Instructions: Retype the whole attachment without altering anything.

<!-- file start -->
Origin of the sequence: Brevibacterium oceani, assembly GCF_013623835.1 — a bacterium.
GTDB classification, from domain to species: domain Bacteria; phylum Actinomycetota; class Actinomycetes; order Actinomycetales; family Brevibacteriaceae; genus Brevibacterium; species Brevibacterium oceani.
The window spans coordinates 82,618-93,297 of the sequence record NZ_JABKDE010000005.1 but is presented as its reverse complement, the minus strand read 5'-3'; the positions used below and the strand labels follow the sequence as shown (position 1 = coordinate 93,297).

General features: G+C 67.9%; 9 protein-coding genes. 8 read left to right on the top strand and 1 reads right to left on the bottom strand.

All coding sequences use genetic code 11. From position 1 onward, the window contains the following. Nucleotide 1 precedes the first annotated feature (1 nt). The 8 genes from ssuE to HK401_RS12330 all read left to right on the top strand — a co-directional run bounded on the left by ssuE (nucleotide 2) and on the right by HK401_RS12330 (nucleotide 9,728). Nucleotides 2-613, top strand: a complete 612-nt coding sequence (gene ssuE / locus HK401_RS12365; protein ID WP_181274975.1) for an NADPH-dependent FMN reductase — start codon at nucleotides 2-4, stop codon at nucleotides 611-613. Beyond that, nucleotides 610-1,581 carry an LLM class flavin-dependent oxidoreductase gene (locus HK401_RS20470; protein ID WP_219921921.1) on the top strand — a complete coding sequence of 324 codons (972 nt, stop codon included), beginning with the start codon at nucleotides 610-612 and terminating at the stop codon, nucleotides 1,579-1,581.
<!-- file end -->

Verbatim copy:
Origin of the sequence: Brevibacterium oceani, assembly GCF_013623835.1 — a bacterium.
GTDB classification, from domain to species: domain Bacteria; phylum Actinomycetota; class Actinomycetes; order Actinomycetales; family Brevibacteriaceae; genus Brevibacterium; species Brevibacterium oceani.
The window spans coordinates 82,618-93,297 of the sequence record NZ_JABKDE010000005.1 but is presented as its reverse complement, the minus strand read 5'-3'; the positions used below and the strand labels follow the sequence as shown (position 1 = coordinate 93,297).

General features: G+C 67.9%; 9 protein-coding genes. 8 read left to right on the top strand and 1 reads right to left on the bottom strand.

All coding sequences use genetic code 11. From position 1 onward, the window contains the following. Nucleotide 1 precedes the first annotated feature (1 nt). The 8 genes from ssuE to HK401_RS12330 all read left to right on the top strand — a co-directional run bounded on the left by ssuE (nucleotide 2) and on the right by HK401_RS12330 (nucleotide 9,728). Nucleotides 2-613, top strand: a complete 612-nt coding sequence (gene ssuE / locus HK401_RS12365; protein ID WP_181274975.1) for an NADPH-dependent FMN reductase — start codon at nucleotides 2-4, stop codon at nucleotides 611-613. Beyond that, nucleotides 610-1,581 carry an LLM class flavin-dependent oxidoreductase gene (locus HK401_RS20470; protein ID WP_219921921.1) on the top strand — a complete coding sequence of 324 codons (972 nt, stop codon included), beginning with the start codon at nucleotides 610-612 and terminating at the stop codon, nucleotides 1,579-1,581.